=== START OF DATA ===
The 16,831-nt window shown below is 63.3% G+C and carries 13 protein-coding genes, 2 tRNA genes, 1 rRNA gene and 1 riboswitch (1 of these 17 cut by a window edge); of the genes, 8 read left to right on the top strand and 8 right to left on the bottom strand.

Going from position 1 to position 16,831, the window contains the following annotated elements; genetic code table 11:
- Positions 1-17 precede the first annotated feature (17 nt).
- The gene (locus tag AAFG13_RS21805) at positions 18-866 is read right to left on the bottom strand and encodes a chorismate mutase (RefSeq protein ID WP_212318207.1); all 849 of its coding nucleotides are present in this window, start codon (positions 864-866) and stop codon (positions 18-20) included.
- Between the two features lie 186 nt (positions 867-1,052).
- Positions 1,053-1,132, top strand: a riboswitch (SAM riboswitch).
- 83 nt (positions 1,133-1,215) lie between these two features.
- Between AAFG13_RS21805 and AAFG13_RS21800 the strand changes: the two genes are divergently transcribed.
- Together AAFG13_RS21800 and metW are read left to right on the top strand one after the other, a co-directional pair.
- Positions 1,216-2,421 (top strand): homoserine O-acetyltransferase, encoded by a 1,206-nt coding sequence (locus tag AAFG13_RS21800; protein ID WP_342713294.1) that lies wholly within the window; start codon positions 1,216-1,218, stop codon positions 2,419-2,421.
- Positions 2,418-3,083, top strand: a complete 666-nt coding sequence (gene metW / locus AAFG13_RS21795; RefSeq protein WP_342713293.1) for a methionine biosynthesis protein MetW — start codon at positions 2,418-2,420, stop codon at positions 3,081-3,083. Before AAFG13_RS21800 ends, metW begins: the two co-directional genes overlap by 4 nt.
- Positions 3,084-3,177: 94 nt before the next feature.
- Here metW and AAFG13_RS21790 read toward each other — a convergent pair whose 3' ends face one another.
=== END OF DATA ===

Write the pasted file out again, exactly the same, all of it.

The 16,831-nt window shown below is 63.3% G+C and carries 13 protein-coding genes, 2 tRNA genes, 1 rRNA gene and 1 riboswitch (1 of these 17 cut by a window edge); of the genes, 8 read left to right on the top strand and 8 right to left on the bottom strand.

Going from position 1 to position 16,831, the window contains the following annotated elements; genetic code table 11:
- Positions 1-17 precede the first annotated feature (17 nt).
- The gene (locus tag AAFG13_RS21805) at positions 18-866 is read right to left on the bottom strand and encodes a chorismate mutase (RefSeq protein ID WP_212318207.1); all 849 of its coding nucleotides are present in this window, start codon (positions 864-866) and stop codon (positions 18-20) included.
- Between the two features lie 186 nt (positions 867-1,052).
- Positions 1,053-1,132, top strand: a riboswitch (SAM riboswitch).
- 83 nt (positions 1,133-1,215) lie between these two features.
- Between AAFG13_RS21805 and AAFG13_RS21800 the strand changes: the two genes are divergently transcribed.
- Together AAFG13_RS21800 and metW are read left to right on the top strand one after the other, a co-directional pair.
- Positions 1,216-2,421 (top strand): homoserine O-acetyltransferase, encoded by a 1,206-nt coding sequence (locus tag AAFG13_RS21800; protein ID WP_342713294.1) that lies wholly within the window; start codon positions 1,216-1,218, stop codon positions 2,419-2,421.
- Positions 2,418-3,083, top strand: a complete 666-nt coding sequence (gene metW / locus AAFG13_RS21795; RefSeq protein WP_342713293.1) for a methionine biosynthesis protein MetW — start codon at positions 2,418-2,420, stop codon at positions 3,081-3,083. Before AAFG13_RS21800 ends, metW begins: the two co-directional genes overlap by 4 nt.
- Positions 3,084-3,177: 94 nt before the next feature.
- Here metW and AAFG13_RS21790 read toward each other — a convergent pair whose 3' ends face one another.